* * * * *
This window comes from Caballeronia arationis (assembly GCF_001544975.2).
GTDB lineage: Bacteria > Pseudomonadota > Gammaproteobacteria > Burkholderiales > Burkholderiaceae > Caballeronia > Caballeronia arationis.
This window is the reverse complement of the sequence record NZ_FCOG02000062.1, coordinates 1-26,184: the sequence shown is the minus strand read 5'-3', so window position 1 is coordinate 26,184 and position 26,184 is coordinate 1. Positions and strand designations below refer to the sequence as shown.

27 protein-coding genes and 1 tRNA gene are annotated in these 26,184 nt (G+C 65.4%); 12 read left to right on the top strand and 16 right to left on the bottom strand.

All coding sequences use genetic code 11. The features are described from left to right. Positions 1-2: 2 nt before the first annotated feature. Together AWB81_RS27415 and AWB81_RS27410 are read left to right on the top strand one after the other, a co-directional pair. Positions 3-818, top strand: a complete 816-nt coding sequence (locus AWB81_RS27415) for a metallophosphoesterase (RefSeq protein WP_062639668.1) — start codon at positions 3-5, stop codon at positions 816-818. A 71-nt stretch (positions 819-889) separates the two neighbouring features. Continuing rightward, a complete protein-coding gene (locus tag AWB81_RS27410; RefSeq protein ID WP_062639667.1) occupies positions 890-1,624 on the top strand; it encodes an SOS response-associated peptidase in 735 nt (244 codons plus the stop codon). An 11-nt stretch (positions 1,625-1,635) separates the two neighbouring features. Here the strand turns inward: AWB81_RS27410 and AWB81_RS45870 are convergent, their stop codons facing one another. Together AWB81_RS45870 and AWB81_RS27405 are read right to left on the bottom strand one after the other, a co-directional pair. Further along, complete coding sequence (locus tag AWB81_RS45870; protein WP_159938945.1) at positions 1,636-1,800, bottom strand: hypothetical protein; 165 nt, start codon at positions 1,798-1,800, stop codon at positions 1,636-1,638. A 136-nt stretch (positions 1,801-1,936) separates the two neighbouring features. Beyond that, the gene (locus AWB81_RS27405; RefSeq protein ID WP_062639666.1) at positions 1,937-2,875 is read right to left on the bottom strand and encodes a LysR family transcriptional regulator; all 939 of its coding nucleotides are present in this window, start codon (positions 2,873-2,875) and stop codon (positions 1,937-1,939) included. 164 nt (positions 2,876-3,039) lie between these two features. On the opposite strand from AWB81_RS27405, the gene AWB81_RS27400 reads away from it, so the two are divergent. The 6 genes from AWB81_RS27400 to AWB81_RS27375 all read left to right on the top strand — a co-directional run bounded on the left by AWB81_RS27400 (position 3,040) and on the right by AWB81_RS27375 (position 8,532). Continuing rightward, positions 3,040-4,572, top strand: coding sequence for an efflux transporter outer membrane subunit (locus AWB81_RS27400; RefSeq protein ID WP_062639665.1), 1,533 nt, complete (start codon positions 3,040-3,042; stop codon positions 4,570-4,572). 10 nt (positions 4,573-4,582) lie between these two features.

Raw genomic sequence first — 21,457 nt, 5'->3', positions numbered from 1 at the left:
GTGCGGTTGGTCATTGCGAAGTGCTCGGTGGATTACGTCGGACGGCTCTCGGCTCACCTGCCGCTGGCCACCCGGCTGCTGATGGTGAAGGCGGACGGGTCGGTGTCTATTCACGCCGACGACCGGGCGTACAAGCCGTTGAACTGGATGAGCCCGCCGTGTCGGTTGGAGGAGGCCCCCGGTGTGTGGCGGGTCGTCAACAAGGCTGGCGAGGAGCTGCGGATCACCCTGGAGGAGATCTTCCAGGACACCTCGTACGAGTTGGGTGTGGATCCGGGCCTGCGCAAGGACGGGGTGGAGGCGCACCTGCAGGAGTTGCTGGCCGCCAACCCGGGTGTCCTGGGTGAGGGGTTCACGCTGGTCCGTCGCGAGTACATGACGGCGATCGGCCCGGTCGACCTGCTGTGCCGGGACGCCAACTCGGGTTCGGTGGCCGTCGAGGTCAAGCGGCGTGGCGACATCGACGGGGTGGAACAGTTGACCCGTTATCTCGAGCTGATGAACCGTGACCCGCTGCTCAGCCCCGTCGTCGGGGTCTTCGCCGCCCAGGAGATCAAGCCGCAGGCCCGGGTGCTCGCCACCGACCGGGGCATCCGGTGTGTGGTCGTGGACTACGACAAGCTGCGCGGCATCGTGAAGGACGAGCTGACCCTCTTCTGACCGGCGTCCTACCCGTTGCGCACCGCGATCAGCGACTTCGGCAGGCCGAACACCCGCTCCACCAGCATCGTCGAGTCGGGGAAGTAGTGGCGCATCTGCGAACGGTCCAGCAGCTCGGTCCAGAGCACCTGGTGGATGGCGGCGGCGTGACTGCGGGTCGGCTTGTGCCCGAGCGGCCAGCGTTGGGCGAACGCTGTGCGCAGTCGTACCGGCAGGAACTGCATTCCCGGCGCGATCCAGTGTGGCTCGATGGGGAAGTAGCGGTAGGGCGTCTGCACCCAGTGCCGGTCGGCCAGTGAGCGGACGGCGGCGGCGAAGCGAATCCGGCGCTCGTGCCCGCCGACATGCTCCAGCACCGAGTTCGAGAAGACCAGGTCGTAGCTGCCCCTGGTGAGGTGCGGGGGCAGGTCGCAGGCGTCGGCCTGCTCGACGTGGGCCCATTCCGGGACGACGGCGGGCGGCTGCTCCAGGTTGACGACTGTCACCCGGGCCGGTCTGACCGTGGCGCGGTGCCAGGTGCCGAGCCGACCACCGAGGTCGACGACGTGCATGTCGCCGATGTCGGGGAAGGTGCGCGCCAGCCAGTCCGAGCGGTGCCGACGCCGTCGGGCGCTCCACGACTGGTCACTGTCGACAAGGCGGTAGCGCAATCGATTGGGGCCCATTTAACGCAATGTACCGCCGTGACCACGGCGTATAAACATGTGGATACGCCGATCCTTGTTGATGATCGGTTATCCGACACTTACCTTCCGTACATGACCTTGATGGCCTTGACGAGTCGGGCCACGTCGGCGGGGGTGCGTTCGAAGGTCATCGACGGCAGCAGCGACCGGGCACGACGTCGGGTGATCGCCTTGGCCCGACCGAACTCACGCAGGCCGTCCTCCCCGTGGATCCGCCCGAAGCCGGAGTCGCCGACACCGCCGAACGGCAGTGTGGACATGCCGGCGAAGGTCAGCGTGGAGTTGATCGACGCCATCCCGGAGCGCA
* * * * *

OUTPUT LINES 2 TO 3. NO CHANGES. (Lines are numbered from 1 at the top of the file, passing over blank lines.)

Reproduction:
GTDB lineage: Bacteria > Pseudomonadota > Gammaproteobacteria > Burkholderiales > Burkholderiaceae > Caballeronia > Caballeronia arationis.
This window is the reverse complement of the sequence record NZ_FCOG02000062.1, coordinates 1-26,184: the sequence shown is the minus strand read 5'-3', so window position 1 is coordinate 26,184 and position 26,184 is coordinate 1. Positions and strand designations below refer to the sequence as shown.